Snow Blows: The HVAC Impact

Snow Blows: The HVAC ImpactThe Eastern seaboard has been hit by a series of massive snowstorms over the last few months, resulting in everything from power outages to flooding and the rise of “snow diving”—ordinarily sane adults jumping off balconies and out of windows into massive snow drifts.

But there’s also an impact for heating and ventilation equipment and companies that serve both residential and commercial installation: Here’s why snow blows for HVAC.

Raising the Roof

According to a recent Sun Journal article, snow drifts on rooftops are causing real problems for HVAC installations. Part of the issue stems from the snow itself—the Boston area, for example, has seen more than 8 feet of snow this winter. But another contributing factor is wind. High wind speeds have caused massive snow build-ups on top of and even inside HVAC vents, and when that happens interior air quality suffers. As a result, it’s critical for these drifts to be removed before they cause serious damage.

It’s also important to avoid causing more problems than you solve; according to Art Burhoe of Industrial Roofing, the problem of rooftop snow is “absolutely serious,” but he warns that improper removal can result in damage to skylights, shingles or even HVAC installations. Worst case scenario? The system stops working altogether.

Civic Disobedience

Something approaching the worst case for snow damage recently happened at the Civic Center in Glens Falls, New York. On February 2nd, the power went out in the Civic Center. By 11 pm, some power had been restored but the HVAC and ice systems were still offline. At 5 am the next day, power was restored but a combination of snowy conditions and temperatures around zero degrees led ice to melt and then re-freeze, causing a critical pipe to burst.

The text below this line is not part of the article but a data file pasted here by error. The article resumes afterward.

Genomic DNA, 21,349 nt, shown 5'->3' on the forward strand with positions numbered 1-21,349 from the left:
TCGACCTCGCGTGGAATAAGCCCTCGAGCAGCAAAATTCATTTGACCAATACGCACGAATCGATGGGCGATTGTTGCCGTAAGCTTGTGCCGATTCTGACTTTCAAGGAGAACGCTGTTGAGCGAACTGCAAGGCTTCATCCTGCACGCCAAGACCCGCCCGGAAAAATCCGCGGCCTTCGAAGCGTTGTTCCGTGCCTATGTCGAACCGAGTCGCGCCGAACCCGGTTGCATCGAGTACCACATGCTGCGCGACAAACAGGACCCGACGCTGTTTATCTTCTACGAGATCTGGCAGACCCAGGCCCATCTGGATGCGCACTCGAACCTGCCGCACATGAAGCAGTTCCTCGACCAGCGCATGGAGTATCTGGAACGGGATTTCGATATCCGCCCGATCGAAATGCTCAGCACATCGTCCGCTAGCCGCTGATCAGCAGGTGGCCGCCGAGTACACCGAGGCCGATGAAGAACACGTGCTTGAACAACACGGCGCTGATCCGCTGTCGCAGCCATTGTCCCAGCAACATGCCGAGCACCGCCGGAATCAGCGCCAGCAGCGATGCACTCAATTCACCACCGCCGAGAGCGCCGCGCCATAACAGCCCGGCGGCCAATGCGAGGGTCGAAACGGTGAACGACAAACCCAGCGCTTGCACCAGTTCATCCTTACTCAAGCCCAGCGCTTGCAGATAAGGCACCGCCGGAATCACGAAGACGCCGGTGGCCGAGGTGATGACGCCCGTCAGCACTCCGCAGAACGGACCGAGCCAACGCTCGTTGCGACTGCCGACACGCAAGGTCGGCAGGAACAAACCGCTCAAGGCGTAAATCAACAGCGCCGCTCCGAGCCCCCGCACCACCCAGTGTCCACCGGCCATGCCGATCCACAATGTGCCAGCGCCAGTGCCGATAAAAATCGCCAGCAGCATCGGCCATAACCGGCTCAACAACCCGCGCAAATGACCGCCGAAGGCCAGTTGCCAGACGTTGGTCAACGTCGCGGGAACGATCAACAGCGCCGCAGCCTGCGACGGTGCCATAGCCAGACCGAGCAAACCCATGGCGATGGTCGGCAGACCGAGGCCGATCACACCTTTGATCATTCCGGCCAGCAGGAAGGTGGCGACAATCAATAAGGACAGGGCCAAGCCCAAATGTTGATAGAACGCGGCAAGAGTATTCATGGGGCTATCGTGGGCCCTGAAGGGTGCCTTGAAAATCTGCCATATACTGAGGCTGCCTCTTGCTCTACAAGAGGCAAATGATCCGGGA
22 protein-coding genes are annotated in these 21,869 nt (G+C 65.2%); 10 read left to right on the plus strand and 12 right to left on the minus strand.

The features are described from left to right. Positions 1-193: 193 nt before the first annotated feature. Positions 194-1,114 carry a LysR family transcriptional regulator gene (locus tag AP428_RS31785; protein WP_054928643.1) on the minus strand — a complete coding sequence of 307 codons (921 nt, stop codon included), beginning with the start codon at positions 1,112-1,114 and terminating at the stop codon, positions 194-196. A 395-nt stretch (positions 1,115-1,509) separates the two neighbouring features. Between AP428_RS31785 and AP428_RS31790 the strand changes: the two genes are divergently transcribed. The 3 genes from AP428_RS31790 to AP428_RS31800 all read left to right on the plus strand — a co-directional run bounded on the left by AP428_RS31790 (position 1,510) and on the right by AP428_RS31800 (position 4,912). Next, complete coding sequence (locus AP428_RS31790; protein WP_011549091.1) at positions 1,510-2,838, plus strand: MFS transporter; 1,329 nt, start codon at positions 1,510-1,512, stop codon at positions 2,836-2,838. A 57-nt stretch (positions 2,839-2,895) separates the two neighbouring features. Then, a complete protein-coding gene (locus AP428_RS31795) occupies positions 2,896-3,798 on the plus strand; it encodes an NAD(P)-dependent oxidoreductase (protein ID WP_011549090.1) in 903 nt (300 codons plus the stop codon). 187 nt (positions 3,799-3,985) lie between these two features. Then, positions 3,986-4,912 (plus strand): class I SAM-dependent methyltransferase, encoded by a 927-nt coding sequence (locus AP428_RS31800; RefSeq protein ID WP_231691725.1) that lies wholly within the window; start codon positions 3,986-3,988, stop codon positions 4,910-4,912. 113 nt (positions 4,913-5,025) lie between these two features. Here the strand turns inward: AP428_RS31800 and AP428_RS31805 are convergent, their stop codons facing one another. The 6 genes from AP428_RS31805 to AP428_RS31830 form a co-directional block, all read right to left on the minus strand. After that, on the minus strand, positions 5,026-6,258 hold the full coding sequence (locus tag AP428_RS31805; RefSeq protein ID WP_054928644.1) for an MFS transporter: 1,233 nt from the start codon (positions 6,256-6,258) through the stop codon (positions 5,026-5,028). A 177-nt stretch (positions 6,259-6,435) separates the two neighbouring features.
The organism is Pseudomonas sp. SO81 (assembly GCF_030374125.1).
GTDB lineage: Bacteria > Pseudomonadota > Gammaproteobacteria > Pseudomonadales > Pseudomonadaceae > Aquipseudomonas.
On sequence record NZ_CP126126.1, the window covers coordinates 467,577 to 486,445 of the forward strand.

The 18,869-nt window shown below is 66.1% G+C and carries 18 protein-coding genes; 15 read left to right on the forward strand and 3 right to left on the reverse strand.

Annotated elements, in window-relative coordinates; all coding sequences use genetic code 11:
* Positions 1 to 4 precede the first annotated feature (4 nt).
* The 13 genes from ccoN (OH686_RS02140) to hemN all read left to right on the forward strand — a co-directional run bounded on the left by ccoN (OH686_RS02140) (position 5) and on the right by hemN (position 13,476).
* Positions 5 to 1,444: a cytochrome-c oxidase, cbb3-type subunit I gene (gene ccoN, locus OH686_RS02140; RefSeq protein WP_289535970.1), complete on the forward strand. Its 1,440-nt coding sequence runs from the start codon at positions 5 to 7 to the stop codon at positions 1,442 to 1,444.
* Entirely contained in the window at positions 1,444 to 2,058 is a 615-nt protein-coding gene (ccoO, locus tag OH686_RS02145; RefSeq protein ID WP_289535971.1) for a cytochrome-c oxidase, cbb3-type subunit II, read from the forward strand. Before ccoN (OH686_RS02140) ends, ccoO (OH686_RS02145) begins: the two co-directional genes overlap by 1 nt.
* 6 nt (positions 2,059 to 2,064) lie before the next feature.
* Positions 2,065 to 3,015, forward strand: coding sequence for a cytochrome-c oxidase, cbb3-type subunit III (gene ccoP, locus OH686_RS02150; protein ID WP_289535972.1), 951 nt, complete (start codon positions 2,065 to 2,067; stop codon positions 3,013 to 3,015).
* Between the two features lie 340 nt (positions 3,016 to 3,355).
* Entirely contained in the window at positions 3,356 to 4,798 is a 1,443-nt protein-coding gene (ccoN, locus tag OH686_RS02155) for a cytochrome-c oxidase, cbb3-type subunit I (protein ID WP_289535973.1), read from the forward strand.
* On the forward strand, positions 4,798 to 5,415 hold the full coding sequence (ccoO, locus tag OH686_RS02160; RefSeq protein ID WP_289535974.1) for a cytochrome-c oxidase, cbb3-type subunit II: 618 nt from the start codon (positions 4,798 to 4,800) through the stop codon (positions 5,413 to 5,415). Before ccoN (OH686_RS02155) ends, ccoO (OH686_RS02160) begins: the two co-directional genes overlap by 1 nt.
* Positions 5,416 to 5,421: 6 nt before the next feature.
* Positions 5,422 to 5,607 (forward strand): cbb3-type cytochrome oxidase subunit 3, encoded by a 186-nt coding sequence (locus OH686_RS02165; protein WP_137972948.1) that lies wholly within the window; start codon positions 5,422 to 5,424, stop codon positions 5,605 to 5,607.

HVAC experts had to be called out to solve the problem and no games were missed, but these kind of troubles are just the start: As more snow accumulates and temperatures start to rise, businesses and homeowners alike will face problems like ice dams, water damage, and burst pipes.

So what does this mean for HVAC contractors? More work and more danger. Since so many installations are roof-attached, there’s a risk of falling or slipping, especially if owners haven’t properly cleaned off the surface. What’s more, if proper HVAC maintenance is lacking, what might start as a simple job could end up being a total replacement; a difficult task in driving snow.

Bottom line? Snow blows for HVAC, and means problems for owners and workers alike. Avoiding the worst of these continual snow storms means paying a professional to clear rooflines and making sure HVAC systems aren’t overtaxed: There’s no business in snow business.

Next Steps:

One comment


  • Too much snow can be dangerous business. The best we can do is to take our work at a nice and easy pace so we can do the best we can without causing more damage.

    April 17, 2015

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